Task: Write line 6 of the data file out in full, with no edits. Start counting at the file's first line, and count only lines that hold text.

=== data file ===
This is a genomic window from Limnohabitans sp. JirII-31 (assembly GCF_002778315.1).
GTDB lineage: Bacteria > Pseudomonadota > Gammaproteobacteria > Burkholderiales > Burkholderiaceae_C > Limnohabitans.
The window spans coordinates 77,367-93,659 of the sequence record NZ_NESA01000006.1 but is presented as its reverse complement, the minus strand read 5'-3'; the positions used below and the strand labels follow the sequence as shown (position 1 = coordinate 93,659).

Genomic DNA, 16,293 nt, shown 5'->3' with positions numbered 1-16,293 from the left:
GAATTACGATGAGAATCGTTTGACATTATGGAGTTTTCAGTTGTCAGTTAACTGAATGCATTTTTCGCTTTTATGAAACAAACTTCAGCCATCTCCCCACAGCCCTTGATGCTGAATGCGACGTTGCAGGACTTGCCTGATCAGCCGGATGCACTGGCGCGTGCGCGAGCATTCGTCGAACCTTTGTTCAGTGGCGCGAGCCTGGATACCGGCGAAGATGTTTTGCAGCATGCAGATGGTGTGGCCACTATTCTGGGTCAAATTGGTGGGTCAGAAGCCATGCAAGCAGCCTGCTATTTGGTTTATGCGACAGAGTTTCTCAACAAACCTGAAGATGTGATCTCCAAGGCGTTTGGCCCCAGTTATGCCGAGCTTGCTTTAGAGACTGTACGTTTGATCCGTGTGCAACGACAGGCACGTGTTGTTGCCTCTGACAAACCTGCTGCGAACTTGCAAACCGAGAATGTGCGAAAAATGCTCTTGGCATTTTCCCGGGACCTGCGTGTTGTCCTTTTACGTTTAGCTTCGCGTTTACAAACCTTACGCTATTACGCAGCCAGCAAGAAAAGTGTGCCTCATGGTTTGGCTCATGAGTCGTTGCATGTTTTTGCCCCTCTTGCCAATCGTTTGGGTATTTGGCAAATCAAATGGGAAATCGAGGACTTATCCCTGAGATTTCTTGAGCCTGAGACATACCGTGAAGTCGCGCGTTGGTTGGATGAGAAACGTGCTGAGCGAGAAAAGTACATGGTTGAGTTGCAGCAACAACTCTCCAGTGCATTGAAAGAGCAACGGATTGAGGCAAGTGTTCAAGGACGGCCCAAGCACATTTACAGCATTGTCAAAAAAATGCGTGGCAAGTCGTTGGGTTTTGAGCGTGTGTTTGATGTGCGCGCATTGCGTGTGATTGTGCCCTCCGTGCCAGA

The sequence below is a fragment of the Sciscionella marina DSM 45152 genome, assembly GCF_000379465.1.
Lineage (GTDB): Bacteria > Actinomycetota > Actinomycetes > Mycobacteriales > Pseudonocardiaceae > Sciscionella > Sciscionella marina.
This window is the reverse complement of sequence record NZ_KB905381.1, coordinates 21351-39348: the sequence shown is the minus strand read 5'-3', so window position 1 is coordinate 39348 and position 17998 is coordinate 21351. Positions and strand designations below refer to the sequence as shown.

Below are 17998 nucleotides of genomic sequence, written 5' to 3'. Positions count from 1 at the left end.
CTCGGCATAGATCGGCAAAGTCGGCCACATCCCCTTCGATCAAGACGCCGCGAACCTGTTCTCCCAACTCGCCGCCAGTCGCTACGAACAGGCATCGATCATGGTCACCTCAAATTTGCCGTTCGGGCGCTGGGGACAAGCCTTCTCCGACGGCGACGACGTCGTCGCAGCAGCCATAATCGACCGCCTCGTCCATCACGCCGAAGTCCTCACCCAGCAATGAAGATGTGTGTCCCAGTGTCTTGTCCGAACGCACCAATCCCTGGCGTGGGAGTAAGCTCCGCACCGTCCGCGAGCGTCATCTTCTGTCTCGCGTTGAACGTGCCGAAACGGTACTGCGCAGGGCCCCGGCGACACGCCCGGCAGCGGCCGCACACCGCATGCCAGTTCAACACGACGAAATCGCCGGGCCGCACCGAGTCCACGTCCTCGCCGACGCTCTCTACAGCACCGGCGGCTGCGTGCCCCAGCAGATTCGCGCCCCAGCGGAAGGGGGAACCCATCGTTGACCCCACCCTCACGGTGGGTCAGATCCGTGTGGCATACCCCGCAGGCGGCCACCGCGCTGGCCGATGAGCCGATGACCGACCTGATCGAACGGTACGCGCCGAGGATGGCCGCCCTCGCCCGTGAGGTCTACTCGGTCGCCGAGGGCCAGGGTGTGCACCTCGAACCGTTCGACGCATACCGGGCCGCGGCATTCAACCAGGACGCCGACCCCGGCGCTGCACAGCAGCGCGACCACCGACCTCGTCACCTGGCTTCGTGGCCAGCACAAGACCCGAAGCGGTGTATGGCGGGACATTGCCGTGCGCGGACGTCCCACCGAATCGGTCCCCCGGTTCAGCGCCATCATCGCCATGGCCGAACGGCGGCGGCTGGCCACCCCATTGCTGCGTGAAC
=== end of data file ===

The sequence below is a fragment of the Sciscionella marina DSM 45152 genome, assembly GCF_000379465.1.